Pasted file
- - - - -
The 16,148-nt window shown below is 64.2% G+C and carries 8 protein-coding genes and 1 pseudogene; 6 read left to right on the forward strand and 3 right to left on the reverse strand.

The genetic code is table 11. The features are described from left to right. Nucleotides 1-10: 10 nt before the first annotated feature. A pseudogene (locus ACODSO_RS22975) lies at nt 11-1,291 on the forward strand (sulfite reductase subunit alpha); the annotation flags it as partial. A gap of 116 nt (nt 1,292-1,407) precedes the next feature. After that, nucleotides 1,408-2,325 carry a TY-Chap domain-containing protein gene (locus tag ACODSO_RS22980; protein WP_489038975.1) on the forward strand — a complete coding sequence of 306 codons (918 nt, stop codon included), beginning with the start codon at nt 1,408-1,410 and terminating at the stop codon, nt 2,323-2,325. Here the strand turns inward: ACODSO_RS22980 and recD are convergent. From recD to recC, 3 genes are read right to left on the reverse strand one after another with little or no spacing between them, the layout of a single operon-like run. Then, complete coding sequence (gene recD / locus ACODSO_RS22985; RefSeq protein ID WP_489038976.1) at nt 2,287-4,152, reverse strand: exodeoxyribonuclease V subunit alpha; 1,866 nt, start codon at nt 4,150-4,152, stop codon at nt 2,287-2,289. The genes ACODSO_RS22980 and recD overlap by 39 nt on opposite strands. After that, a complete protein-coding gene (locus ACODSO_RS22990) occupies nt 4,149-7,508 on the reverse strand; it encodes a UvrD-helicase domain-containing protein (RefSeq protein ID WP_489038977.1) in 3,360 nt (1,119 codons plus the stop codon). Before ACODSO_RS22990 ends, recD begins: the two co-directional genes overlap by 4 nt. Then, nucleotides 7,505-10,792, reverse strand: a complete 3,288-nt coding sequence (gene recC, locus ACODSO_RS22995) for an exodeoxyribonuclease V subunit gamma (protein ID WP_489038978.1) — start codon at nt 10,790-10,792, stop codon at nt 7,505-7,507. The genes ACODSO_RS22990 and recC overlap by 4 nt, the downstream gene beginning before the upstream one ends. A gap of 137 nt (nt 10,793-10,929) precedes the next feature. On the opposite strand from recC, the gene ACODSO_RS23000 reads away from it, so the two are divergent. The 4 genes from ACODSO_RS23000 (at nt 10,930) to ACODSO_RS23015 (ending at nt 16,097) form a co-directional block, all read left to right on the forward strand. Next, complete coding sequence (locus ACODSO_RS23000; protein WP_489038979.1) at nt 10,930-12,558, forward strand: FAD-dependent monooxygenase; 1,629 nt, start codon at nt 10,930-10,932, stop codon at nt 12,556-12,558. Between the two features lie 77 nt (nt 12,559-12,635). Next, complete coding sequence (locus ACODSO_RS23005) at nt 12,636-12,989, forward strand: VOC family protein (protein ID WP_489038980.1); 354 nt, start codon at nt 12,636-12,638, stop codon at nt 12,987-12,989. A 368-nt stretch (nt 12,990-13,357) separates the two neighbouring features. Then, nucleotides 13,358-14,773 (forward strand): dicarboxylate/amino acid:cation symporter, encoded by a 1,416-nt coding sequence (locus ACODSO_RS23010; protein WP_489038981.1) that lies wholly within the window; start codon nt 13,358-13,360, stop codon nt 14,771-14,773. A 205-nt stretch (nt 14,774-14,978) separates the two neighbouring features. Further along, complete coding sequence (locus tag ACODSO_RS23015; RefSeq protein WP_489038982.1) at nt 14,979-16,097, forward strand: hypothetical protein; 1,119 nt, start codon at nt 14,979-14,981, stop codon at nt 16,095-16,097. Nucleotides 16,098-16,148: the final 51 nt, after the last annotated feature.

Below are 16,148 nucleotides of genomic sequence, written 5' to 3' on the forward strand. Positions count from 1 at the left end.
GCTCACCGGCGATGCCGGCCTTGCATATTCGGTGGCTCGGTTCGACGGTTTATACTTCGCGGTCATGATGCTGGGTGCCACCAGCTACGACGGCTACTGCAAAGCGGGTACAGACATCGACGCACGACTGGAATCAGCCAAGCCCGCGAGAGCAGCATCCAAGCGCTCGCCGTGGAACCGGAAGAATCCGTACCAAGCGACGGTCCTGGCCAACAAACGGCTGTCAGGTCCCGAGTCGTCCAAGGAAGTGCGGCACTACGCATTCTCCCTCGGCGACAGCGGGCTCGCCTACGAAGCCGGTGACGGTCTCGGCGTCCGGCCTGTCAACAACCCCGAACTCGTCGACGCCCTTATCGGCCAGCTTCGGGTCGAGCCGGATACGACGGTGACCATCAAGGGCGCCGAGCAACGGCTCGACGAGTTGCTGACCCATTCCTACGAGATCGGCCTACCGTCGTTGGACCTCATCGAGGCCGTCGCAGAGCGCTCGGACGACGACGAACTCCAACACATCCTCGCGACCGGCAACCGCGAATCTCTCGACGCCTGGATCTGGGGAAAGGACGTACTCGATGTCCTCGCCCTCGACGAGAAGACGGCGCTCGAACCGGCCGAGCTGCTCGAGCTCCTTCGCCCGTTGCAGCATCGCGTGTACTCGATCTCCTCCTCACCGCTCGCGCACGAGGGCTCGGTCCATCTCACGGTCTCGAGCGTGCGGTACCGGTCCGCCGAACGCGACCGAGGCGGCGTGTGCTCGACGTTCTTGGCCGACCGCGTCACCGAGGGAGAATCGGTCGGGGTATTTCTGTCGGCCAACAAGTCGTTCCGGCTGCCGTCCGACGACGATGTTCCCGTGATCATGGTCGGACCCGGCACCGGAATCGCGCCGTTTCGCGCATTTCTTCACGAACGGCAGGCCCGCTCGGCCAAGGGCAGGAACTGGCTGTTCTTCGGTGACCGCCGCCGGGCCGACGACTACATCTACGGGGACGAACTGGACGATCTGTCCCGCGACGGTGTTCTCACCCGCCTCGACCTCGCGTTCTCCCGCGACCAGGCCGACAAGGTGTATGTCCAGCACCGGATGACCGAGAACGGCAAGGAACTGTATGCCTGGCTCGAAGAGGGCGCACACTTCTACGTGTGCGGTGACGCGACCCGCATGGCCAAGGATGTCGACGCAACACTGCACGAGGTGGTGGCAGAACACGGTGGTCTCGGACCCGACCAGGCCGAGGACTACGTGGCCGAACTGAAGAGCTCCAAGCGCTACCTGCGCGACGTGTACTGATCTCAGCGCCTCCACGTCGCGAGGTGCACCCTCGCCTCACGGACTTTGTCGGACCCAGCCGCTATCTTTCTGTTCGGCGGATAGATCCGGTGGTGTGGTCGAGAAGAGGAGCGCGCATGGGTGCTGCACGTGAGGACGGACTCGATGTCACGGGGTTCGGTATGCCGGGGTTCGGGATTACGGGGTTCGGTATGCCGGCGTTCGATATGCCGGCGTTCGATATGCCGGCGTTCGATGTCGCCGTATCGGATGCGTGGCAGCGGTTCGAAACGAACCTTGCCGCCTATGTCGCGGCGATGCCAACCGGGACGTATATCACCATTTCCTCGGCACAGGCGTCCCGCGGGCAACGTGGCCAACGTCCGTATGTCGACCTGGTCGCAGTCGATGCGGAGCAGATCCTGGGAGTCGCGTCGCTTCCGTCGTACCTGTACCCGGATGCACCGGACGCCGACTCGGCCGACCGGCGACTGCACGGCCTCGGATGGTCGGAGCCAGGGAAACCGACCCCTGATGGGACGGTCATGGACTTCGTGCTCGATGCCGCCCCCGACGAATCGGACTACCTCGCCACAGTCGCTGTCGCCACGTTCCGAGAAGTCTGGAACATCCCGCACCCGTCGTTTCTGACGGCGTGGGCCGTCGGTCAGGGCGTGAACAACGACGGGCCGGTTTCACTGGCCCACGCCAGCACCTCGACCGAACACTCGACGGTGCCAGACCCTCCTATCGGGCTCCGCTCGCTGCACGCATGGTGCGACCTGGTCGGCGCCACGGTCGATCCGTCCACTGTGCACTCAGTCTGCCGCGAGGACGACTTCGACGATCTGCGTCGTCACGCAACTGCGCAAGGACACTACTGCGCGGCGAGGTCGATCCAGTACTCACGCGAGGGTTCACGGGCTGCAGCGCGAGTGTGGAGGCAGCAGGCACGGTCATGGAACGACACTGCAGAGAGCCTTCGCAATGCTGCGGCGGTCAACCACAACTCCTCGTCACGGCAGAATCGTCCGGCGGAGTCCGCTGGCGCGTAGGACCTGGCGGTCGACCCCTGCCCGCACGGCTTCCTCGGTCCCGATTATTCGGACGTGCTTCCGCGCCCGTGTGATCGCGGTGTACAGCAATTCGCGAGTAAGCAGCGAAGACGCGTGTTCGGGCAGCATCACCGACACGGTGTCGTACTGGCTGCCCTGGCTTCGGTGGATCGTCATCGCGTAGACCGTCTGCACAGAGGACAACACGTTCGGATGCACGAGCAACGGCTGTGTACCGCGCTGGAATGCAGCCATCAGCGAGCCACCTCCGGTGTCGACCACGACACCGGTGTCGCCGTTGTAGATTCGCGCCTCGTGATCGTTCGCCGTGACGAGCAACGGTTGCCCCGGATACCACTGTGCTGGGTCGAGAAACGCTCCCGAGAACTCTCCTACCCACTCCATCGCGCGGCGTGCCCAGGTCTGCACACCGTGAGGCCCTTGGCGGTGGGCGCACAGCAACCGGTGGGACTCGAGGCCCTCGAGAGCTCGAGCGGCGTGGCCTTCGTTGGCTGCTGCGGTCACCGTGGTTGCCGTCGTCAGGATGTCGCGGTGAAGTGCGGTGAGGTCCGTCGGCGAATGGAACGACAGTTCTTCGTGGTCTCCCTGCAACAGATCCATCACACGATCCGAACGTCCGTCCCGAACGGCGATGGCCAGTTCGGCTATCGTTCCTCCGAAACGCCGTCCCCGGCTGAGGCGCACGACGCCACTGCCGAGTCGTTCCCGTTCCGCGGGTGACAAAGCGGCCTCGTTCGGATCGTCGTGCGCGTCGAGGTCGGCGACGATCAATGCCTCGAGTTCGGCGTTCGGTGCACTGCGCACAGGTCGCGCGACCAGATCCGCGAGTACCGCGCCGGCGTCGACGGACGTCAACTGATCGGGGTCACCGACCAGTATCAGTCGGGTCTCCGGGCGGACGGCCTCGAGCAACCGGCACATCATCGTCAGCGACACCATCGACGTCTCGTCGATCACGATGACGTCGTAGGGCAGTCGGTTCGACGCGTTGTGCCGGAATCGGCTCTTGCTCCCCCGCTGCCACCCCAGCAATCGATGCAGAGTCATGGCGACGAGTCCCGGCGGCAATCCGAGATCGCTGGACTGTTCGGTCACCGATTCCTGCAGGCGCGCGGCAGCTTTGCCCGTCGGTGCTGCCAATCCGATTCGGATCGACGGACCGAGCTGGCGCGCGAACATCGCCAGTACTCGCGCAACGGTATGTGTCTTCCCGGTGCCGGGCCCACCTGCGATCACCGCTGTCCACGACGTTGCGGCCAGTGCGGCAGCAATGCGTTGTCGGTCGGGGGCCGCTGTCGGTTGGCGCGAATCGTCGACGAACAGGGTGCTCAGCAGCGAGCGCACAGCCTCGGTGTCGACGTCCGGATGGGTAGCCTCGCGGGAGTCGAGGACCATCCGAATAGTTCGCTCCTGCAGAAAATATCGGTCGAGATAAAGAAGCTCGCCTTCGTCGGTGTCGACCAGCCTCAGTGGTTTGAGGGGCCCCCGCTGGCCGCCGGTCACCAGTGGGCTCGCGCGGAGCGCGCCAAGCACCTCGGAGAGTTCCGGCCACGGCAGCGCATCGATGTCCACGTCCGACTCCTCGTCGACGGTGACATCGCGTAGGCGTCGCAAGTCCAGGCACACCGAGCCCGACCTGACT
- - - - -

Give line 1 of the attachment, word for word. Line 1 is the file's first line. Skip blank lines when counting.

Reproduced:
The 16,148-nt window shown below is 64.2% G+C and carries 8 protein-coding genes and 1 pseudogene; 6 read left to right on the forward strand and 3 right to left on the reverse strand.